ExxonMobil (XOM) has made 14 discoveries at the Stabroek block, wherein recoverable reserves are estimated to be more than 6 billion barrels of oil equivalent.
Equinor (EQNR)-run Johan Sverdrup oil field's phase one production projection of 440,000 barrels of oil per day for summer 2020 is constant.
Rating Action: Moody's upgrades COSL's ratings to A3; outlook stable. Global Credit Research- 26 Nov 2019. Hong Kong, November 26, 2019-- Moody's Investors Service has upgraded China Oilfield Services ...
CNOOC Limited Announces Caofeidian 11-1/11-6 Oilfield Comprehensive Adjustment Project Commences Production
HONG KONG, Nov. 19, 2019 /PRNewswire/ -- CNOOC Limited (the "Company", SEHK: 00883, NYSE: CEO, TSX: CNU) today announced Mr. Xu Keqiang, an existing Executive Director and President of the Company, has been appointed as the Chief Executive Officer of the Company with effect from 19 November 2019. The Board would like to take this opportunity to offer Mr. Xu its sincere congratulations on his appointment as the Chief Executive Officer of the Company. Born in 1971, Mr. Xu is a professor-level senior engineer.
HONG KONG, Nov. 18, 2019 /PRNewswire/ -- CNOOC Limited (the "Company", SEHK: 00883, NYSE: CEO, TSX: CNU) today announced Mr. Wang Dongjin, an existing Non-executive Director of the Company, has been appointed as Chairman and Chairman of the Nomination Committee of the Company with effect from 18 November 2019. The Board would like to take this opportunity to offer Mr. Wang its sincere congratulations on his appointment as the Chairman of the Company.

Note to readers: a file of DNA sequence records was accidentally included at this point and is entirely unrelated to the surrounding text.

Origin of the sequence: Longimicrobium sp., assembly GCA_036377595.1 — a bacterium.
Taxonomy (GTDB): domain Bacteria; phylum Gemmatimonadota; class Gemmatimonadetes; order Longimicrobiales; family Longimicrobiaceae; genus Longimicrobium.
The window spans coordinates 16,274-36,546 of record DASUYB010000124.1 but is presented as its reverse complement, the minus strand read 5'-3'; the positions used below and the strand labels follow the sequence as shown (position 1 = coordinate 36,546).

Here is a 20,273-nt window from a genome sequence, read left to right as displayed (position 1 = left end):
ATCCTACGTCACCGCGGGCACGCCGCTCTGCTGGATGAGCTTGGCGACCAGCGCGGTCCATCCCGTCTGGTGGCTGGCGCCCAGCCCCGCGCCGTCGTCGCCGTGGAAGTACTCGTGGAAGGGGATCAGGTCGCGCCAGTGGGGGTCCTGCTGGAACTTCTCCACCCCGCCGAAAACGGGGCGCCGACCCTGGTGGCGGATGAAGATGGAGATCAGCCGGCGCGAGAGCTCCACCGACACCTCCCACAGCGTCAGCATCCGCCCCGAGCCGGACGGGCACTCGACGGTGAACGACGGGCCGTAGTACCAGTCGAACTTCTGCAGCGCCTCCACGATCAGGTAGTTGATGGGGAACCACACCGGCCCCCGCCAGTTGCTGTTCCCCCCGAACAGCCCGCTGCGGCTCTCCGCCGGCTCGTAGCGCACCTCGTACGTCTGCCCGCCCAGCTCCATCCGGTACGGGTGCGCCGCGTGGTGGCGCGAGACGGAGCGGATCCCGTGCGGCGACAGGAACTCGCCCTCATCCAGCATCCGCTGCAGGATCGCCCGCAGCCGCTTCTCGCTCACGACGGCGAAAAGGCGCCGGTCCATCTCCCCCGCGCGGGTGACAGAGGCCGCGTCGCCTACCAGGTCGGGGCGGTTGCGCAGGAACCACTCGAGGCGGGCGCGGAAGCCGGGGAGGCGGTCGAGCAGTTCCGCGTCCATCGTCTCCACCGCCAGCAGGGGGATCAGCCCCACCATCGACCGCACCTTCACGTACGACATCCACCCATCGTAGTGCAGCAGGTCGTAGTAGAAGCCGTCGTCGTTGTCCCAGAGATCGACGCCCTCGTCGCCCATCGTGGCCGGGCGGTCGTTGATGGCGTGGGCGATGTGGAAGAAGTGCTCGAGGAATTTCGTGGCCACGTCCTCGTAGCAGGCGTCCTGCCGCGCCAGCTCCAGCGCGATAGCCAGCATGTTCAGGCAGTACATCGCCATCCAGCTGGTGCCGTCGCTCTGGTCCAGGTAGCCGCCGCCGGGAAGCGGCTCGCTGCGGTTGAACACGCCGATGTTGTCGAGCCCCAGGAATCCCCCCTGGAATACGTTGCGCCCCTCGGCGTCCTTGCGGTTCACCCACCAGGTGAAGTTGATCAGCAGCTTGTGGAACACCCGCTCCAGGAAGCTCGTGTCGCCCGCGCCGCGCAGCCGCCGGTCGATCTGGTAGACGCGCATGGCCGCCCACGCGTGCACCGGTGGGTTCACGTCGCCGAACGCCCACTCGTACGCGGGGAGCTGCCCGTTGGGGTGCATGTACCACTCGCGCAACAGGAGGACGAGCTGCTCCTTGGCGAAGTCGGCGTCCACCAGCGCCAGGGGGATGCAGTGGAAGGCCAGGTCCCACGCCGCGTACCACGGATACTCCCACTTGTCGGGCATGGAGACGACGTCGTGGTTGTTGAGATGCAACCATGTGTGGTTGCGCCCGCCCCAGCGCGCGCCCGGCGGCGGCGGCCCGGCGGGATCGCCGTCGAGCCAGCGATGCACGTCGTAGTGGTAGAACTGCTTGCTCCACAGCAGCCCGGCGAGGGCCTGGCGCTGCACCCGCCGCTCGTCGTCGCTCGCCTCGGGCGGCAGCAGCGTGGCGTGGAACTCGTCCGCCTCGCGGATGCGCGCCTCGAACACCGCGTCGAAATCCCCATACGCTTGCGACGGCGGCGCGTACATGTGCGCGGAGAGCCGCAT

Higher oil and gas production and drop in lifting costs helped PetroChina's (PTR) exploration and production unit profit surge 32.9% during the nine months ended Sep 30, 2019.
Moody's Investors Service ("Moody's") has assigned a rating of B2 to the proposed backed senior unsecured notes for up to $120 million due 2023 to be issued by Pan American Energy, S.L., Argentine Branch ("PAE Argentine Branch"), a wholly-owned subsidiary of Pan American Energy, S.L. ("PAE", B2 RUR-). The notes are guaranteed by PAE and rank pari passu with PAE Argentine Branch´s and PAE's other present and future unsecured and unsubordinated debt obligations.